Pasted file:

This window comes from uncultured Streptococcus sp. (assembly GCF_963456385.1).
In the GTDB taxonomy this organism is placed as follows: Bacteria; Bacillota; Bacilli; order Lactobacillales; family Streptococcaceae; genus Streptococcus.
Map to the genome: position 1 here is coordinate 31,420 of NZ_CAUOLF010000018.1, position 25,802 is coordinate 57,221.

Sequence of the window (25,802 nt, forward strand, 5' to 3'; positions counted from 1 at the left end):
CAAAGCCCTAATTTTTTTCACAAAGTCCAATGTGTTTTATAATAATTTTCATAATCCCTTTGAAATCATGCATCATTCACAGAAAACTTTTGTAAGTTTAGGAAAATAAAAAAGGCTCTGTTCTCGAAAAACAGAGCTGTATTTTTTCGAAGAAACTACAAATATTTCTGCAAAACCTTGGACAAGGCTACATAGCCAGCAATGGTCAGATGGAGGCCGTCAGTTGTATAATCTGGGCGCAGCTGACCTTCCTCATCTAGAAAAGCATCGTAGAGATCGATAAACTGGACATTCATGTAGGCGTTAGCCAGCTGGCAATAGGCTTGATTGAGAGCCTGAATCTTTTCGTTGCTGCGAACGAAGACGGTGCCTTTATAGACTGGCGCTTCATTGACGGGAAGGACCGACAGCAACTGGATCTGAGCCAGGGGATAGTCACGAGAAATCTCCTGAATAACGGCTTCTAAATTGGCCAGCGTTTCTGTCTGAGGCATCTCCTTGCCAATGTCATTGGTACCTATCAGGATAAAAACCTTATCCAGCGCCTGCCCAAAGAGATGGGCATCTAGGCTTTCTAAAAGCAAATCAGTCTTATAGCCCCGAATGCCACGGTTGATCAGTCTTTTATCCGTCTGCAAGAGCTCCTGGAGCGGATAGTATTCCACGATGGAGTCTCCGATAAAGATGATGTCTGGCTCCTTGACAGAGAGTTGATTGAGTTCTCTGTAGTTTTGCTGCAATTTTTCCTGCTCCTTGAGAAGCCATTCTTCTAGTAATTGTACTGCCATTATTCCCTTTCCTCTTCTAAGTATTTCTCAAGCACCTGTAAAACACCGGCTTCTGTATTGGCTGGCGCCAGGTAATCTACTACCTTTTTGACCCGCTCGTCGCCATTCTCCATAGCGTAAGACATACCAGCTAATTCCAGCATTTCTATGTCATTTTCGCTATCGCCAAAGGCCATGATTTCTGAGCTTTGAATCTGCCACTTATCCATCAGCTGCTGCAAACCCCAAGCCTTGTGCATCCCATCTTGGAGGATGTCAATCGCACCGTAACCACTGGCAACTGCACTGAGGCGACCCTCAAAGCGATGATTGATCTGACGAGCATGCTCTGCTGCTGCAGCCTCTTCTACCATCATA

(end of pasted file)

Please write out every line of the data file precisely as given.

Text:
This window comes from uncultured Streptococcus sp. (assembly GCF_963456385.1).
In the GTDB taxonomy this organism is placed as follows: Bacteria; Bacillota; Bacilli; order Lactobacillales; family Streptococcaceae; genus Streptococcus.
Map to the genome: position 1 here is coordinate 31,420 of NZ_CAUOLF010000018.1, position 25,802 is coordinate 57,221.

Sequence of the window (25,802 nt, forward strand, 5' to 3'; positions counted from 1 at the left end):
CAAAGCCCTAATTTTTTTCACAAAGTCCAATGTGTTTTATAATAATTTTCATAATCCCTTTGAAATCATGCATCATTCACAGAAAACTTTTGTAAGTTTAGGAAAATAAAAAAGGCTCTGTTCTCGAAAAACAGAGCTGTATTTTTTCGAAGAAACTACAAATATTTCTGCAAAACCTTGGACAAGGCTACATAGCCAGCAATGGTCAGATGGAGGCCGTCAGTTGTATAATCTGGGCGCAGCTGACCTTCCTCATCTAGAAAAGCATCGTAGAGATCGATAAACTGGACATTCATGTAGGCGTTAGCCAGCTGGCAATAGGCTTGATTGAGAGCCTGAATCTTTTCGTTGCTGCGAACGAAGACGGTGCCTTTATAGACTGGCGCTTCATTGACGGGAAGGACCGACAGCAACTGGATCTGAGCCAGGGGATAGTCACGAGAAATCTCCTGAATAACGGCTTCTAAATTGGCCAGCGTTTCTGTCTGAGGCATCTCCTTGCCAATGTCATTGGTACCTATCAGGATAAAAACCTTATCCAGCGCCTGCCCAAAGAGATGGGCATCTAGGCTTTCTAAAAGCAAATCAGTCTTATAGCCCCGAATGCCACGGTTGATCAGTCTTTTATCCGTCTGCAAGAGCTCCTGGAGCGGATAGTATTCCACGATGGAGTCTCCGATAAAGATGATGTCTGGCTCCTTGACAGAGAGTTGATTGAGTTCTCTGTAGTTTTGCTGCAATTTTTCCTGCTCCTTGAGAAGCCATTCTTCTAGTAATTGTACTGCCATTATTCCCTTTCCTCTTCTAAGTATTTCTCAAGCACCTGTAAAACACCGGCTTCTGTATTGGCTGGCGCCAGGTAATCTACTACCTTTTTGACCCGCTCGTCGCCATTCTCCATAGCGTAAGACATACCAGCTAATTCCAGCATTTCTATGTCATTTTCGCTATCGCCAAAGGCCATGATTTCTGAGCTTTGAATCTGCCACTTATCCATCAGCTGCTGCAAACCCCAAGCCTTGTGCATCCCATCTTGGAGGATGTCAATCGCACCGTAACCACTGGCAACTGCACTGAGGCGACCCTCAAAGCGATGATTGATCTGACGAGCATGCTCTGCTGCTGCAGCCTCTTCTACCATCATA